Halloween Sequel Filmmakers Tease What to Expect in Halloween Kills and Halloween Ends

The original Halloween altered the landscape of slasher cinema back in 1978, with multiple sequels [...]

The original Halloween altered the landscape of slasher cinema back in 1978, with multiple sequels failing to capture the public's attention as effectively as the franchise's debut film. With a number of sequels spawning various narrative timelines, last year's Halloween took things back to basics, ignoring the events of the entire franchise, minus the first film. Directed by David Gordon Green from a script he co-wrote with Danny McBride and Jeff Fradley, Green and McBride have confirmed that they will return to the franchise for two more sequels, Halloween Kills and Halloween Ends. The duo recently teased what to expect with the upcoming films, which are set to shoot this fall.

"It's just a continuation of it," McBride revealed to Collider of the sequels' story. "It's telling the story, moving forward. It's not another reinvention, or anything like that. It's this world that we've established, and then it continues beyond the events of the first one."

While these comments might seem obvious, with previous sequels having introduced the concept of Michael Myers being Laurie Strode's brother and the involvement of cult rituals, it would seem as though the pair won't feel beholden to incorporate previously introduced elements of the franchise apart from the narrative they conjured.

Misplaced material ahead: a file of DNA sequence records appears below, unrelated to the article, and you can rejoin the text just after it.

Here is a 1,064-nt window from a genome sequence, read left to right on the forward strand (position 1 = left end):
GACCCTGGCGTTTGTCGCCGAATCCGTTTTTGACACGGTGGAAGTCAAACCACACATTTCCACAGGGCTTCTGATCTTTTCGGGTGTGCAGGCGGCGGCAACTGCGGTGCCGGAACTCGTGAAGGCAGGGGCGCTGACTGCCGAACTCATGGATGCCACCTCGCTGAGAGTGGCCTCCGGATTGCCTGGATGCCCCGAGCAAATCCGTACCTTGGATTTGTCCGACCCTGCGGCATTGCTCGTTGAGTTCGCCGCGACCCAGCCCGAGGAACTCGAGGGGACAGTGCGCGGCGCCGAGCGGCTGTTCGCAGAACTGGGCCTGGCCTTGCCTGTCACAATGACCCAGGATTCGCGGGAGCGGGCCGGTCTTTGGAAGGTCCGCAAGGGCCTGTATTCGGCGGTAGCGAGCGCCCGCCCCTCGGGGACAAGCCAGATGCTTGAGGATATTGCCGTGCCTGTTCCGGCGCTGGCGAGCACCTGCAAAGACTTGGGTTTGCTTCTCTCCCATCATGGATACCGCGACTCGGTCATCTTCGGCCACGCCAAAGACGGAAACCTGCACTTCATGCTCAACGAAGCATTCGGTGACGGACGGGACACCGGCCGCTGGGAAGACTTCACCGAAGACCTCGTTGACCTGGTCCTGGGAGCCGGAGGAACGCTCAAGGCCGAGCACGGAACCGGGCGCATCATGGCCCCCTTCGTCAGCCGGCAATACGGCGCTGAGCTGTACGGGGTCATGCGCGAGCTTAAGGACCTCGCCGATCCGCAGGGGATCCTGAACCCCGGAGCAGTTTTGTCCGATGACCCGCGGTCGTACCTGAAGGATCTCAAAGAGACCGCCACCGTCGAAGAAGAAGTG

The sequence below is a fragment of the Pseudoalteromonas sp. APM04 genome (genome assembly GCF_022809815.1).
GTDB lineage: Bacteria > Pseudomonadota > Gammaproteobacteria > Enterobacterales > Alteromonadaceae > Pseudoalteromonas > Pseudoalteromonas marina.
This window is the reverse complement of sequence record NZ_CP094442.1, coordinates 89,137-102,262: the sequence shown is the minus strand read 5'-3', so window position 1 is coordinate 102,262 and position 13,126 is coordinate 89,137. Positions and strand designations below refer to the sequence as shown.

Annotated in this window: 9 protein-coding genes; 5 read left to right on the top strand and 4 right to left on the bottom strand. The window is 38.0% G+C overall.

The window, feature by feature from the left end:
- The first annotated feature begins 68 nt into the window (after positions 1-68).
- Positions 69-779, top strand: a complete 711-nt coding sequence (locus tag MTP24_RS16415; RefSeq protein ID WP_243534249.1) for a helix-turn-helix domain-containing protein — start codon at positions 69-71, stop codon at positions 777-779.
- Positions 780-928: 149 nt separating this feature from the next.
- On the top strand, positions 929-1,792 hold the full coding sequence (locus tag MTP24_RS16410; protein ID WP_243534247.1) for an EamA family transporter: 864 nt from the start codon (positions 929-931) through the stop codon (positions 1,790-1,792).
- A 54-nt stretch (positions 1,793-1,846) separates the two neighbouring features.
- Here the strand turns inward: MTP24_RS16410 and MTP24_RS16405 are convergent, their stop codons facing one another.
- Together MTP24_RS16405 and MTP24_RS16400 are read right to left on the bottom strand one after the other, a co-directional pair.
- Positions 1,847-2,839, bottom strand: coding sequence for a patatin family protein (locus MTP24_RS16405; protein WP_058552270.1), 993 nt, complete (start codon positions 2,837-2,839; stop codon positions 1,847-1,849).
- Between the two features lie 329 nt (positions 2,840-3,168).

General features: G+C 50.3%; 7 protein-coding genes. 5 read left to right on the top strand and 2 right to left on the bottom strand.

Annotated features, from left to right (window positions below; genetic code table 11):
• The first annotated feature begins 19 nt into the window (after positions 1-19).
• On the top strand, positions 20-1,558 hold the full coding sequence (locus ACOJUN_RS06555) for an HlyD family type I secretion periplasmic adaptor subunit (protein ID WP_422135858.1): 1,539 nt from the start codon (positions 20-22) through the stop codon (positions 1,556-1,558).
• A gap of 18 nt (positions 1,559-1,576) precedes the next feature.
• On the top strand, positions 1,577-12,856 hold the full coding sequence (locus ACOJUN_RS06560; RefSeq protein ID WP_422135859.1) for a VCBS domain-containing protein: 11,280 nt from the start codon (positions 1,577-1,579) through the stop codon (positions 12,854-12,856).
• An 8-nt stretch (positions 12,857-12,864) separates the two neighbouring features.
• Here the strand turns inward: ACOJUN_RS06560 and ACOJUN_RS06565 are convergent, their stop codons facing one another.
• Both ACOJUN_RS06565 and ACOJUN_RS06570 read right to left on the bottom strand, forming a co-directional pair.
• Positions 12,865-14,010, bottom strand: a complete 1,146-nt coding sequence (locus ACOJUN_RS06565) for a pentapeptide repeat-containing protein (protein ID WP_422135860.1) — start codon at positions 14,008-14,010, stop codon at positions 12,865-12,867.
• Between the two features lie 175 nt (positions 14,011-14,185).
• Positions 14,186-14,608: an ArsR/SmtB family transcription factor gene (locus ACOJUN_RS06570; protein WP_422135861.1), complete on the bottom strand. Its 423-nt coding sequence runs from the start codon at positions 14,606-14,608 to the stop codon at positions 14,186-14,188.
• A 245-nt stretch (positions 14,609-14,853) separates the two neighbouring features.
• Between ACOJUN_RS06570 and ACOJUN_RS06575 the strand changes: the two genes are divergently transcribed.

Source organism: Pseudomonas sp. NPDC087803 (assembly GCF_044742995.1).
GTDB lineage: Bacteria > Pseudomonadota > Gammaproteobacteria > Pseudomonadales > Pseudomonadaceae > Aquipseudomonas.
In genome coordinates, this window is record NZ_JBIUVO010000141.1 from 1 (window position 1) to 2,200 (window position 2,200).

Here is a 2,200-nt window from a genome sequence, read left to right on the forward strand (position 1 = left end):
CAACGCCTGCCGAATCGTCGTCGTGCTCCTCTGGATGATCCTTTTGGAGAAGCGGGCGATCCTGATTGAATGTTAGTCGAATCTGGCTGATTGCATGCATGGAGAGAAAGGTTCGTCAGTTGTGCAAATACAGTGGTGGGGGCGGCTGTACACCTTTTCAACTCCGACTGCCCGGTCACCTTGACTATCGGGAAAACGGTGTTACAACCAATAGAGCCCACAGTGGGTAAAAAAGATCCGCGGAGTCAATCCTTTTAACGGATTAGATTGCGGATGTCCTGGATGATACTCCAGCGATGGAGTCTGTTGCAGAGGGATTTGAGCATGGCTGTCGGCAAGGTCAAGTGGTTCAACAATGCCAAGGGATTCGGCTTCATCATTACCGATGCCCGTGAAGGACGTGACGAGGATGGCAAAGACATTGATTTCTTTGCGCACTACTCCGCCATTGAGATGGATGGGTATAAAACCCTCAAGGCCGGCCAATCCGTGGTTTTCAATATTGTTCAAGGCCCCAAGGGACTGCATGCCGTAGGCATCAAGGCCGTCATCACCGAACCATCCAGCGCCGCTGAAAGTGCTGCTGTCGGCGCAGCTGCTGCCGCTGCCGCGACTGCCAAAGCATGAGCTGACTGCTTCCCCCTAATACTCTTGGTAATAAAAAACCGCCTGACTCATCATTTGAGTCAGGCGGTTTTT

One of the reasons fans felt the series stagnated was the endlessly repetitive nature of the series, which regularly saw Myers "defeated," only for the next sequel to find a way to have the character survive. Fans might have doubts that the upcoming films might be too much, too fast, but McBride assured that the next two films fall in line with the plans they had for the project since the beginning.

"Relaunching it for just one, we wanted it to have a bigger story," the writer pointed out. "We were originally going to even shoot them back to back, but as soon as we got it up and running, we took a look at ourselves and were like, 'You know what? We should make sure we can do one of them good, before we bite off trying to do three of them.' So, we just put all of our efforts into trying to make the first one land. There was talk, right away, of us doing more of these. We just needed to get everybody aligned and see if everybody was down with the vision. Luckily, everyone is."

Green added, "We had ambitions of doing two, with some big ideas, and then decided that we should see if anybody liked one at a time, and if they liked the other one, then maybe we'd build on it. And then, when that was successful, our additional ideas that weren't integrated into that first one developed into two. We've written them, and we're ready to go."

Halloween Kills lands in theaters on October 16, 2020 and Halloween Ends lands in theaters on October 15, 2021.

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